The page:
While this might seem to have placed the US between a hardspot and a rock, particularly with the desire to create and sustain a democracy in an attempt to change the area and stave off major inroads by an energy starving China and a money starving Russia, not to mention Islamo-fascism that would take hold and control vast oil revenues, the reality is, the US could prop up a weak central government, call it democracy and leave all parties to themselves to duke it out. In which case, all guarantees are off for all parties involved.

The Iraqi population might imagine life is hard under occupation, but life would be much harder under a full blown civil war, not this petty tit for tat action we see now.

In which case, the three major entities need each other and they need us.

Southern Iraq might have oil and a port, but a large amount of goods come overland through the other areas of the country. The agricultural center is Sunni held territory and the prosperous capitalist, non-oil revenue comes largely from Kurdistan. The little port on the water couldn't hope to supply all the needs of the south, particularly if some country felt agrieved of their activities or activities against their ideological brethern.

The North needs the southern port as well for import and export of goods and they need the power of an Iraqi military and state to keep Turkey from addressing it's grievances.

The Sunni triangle, with only agriculture and trading routes, would starve in short order.

That's the reality. That's the power.

A three state Iraq with a weak central government is not just a danger for our foreign policy, but it is a danger to the sovreignty of every nation surrounding Iraq, every nation that gets resources from there and every Iraqi citizen that hopes for a calm and profitable future.

In a July briefing, Senator Biden posed a question to General Casey on whether he thought that the US should pose an ultimatem to the Iraqis: agree on a constitution or we will withdraw and leave them to their own devices. There are many issues with this since it would leave the insurgency a viable place to create and maintain terrorist bases.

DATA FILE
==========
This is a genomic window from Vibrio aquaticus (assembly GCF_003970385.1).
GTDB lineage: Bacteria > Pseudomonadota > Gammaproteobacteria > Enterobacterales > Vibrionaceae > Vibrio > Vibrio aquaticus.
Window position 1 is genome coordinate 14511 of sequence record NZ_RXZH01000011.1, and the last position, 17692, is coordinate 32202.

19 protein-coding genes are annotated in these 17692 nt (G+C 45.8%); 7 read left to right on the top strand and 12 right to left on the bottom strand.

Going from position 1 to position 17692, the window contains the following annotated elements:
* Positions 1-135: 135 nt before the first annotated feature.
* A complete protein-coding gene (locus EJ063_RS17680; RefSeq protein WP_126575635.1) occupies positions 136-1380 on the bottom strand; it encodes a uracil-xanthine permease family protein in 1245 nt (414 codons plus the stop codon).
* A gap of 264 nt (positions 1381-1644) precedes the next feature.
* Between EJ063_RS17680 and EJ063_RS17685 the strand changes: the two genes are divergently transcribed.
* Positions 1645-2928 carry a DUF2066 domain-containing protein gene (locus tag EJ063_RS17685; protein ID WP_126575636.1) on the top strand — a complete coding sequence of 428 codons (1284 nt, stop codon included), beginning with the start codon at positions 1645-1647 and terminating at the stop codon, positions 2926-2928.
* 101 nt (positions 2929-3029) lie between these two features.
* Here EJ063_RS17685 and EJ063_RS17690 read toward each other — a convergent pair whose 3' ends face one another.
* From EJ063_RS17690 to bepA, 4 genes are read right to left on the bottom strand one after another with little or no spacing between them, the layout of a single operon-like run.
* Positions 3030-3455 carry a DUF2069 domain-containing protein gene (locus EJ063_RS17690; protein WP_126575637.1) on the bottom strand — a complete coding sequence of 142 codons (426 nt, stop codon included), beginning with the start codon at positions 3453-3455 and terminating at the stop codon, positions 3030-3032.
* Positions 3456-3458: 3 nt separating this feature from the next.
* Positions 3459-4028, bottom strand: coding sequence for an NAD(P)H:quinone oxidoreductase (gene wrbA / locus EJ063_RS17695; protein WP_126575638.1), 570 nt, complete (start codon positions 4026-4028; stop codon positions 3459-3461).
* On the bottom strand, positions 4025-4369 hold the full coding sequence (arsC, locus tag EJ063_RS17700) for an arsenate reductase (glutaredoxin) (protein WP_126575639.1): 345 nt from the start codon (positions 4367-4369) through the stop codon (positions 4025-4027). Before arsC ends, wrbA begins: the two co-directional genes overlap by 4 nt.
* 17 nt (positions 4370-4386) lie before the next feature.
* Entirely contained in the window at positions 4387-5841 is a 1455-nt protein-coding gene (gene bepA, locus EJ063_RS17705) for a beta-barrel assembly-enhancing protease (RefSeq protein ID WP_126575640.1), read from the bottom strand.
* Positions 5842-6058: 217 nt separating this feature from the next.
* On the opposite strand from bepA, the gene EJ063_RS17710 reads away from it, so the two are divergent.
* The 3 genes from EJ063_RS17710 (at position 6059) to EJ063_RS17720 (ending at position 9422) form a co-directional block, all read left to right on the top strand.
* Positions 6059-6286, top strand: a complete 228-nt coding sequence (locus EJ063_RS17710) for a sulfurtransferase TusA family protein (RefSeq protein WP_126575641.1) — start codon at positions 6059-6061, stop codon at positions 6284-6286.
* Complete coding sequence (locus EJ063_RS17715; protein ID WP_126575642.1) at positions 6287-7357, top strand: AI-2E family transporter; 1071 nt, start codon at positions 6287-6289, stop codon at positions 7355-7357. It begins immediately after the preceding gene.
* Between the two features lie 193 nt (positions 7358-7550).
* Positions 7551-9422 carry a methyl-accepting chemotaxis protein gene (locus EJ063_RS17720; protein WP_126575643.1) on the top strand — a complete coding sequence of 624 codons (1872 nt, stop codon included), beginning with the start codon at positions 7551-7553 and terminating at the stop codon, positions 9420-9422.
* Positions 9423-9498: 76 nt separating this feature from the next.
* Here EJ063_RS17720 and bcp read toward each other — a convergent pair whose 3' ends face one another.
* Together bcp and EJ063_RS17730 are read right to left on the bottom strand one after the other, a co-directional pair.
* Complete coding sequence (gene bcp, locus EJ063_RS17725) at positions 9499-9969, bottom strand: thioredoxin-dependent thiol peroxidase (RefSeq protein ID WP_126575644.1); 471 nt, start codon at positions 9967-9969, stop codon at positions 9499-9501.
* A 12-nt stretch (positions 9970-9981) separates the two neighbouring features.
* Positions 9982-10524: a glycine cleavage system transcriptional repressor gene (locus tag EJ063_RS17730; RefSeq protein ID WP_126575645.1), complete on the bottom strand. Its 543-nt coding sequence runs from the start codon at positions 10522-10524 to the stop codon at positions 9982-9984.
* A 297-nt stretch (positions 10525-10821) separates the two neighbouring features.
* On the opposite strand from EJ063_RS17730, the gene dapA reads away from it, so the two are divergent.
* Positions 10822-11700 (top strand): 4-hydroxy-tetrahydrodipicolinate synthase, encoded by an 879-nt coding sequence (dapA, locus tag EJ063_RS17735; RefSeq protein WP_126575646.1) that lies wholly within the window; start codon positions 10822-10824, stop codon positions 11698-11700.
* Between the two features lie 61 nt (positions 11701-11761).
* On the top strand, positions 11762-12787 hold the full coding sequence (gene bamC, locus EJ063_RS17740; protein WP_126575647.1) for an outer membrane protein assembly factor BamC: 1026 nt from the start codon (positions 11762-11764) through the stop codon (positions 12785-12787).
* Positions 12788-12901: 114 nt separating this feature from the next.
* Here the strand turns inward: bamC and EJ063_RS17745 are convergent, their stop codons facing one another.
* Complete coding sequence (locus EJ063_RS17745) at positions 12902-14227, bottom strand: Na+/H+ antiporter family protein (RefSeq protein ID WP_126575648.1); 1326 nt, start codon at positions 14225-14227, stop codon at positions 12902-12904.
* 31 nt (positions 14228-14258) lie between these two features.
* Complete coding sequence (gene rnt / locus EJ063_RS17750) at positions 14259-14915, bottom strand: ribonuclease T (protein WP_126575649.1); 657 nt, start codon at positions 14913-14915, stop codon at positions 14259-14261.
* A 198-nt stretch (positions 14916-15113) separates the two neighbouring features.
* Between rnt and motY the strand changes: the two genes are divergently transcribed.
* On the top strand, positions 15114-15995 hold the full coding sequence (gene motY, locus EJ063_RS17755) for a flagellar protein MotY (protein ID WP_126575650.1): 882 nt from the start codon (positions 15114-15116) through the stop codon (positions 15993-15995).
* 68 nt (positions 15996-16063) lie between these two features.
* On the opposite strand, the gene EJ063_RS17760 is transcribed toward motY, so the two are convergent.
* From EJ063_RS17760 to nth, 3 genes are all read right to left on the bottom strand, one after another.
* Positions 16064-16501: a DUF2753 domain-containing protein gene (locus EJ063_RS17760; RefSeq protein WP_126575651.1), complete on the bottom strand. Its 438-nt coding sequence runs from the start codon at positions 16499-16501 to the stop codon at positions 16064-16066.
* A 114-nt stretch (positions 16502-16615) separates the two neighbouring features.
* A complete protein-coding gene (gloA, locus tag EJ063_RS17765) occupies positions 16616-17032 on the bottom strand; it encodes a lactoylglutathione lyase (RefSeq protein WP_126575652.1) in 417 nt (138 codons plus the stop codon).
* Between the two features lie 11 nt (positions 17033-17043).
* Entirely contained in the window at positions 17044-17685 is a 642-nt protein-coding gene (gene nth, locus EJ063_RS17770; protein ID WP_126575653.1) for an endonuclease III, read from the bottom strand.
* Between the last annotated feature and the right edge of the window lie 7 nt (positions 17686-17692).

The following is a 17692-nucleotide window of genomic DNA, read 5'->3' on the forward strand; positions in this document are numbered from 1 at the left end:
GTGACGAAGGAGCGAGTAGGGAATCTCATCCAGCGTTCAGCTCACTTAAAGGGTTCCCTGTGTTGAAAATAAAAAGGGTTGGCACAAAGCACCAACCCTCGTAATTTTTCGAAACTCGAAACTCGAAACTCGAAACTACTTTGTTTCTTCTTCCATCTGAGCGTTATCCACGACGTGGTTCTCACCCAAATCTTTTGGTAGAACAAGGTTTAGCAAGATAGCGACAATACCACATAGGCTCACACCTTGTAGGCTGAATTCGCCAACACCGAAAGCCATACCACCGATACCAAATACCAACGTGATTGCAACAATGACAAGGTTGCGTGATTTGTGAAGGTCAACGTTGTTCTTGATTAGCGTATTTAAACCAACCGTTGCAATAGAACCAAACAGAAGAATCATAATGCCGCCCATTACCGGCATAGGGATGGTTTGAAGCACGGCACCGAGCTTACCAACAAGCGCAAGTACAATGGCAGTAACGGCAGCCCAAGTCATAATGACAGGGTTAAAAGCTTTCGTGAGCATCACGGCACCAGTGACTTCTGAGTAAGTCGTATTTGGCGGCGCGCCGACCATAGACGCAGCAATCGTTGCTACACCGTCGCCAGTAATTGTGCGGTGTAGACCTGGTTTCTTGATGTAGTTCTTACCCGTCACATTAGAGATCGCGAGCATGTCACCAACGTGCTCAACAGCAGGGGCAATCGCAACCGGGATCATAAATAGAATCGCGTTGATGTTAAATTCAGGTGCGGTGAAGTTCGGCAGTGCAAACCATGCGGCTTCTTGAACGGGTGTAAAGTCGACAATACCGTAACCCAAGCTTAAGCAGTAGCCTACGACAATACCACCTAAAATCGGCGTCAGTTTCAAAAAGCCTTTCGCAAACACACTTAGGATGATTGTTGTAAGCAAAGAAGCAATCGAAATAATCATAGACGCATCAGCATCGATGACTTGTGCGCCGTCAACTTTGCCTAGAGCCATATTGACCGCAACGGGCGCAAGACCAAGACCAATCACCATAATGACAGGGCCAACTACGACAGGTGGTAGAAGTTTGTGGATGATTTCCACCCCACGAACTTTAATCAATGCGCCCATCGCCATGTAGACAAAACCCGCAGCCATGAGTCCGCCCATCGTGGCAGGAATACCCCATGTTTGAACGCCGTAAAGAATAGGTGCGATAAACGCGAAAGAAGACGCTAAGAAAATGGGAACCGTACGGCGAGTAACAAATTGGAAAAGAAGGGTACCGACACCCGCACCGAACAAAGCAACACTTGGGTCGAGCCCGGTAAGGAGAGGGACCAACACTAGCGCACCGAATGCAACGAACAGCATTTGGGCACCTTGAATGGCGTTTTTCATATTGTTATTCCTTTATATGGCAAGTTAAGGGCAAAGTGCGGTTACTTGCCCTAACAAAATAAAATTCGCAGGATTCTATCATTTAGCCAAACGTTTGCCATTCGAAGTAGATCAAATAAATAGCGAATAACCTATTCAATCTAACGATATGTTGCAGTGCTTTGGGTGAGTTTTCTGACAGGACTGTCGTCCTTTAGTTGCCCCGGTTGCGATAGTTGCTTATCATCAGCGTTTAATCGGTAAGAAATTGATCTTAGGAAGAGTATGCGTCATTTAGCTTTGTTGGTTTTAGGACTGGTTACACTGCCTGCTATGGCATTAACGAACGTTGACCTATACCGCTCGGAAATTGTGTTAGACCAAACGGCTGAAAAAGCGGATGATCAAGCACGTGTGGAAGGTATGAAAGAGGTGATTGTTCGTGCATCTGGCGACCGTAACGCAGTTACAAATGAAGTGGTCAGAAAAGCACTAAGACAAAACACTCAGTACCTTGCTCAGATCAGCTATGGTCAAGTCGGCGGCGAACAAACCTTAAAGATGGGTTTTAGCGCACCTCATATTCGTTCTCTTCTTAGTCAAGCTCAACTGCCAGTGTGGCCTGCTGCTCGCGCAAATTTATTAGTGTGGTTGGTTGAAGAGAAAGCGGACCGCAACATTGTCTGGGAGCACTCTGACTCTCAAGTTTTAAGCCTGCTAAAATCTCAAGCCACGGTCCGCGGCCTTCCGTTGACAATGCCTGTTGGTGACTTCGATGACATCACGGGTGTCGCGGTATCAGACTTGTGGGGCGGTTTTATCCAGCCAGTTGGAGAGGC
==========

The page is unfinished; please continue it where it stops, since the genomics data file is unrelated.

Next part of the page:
On the other hand, the insurgents might find themselves in a tight space where the forces they are fighting are not so nice and "lenient" anymore. The US policy for democracy would be slightly damaged, but not finished since the movements are already underway in many countries. Credibility might be a concern, but when you have the economic and military power, that credibility is quickly shored up.

In the end, three states are bad for Iraq, Iraqis, every country surrounding Iraq and the US, but it is Iraq and the surrounding countries that would pay the price the most.

It would probably behoove the three Iraqi parties to remember that. It would certainly behoove the US to remind them.

1 comment:

Tom said...

Nice summary.

I'm getting more optimistic on Iraq, though. I see a lot of the disagreement over the constitution as simply grandstanding. These guys have to look tough before their own people.

Besides, it's not as if our own founding fathers sat down and amicably drafted a constitution the first time out. We got the first one wrong. And when we got to the second, they argued, bickered, threatened to walk out, and several times just about came to blows. And yet we expect the Iraqis to behave like angels. why?

I'm also pretty sure that there's not going to be a civil war. For example, I was reading Bill Roggio the other day, and he was talking about how the Sunnis were coming to the aid of the Shi'is against the terrorists. Just an example, but you can find the same type of stuff at StrategyPage.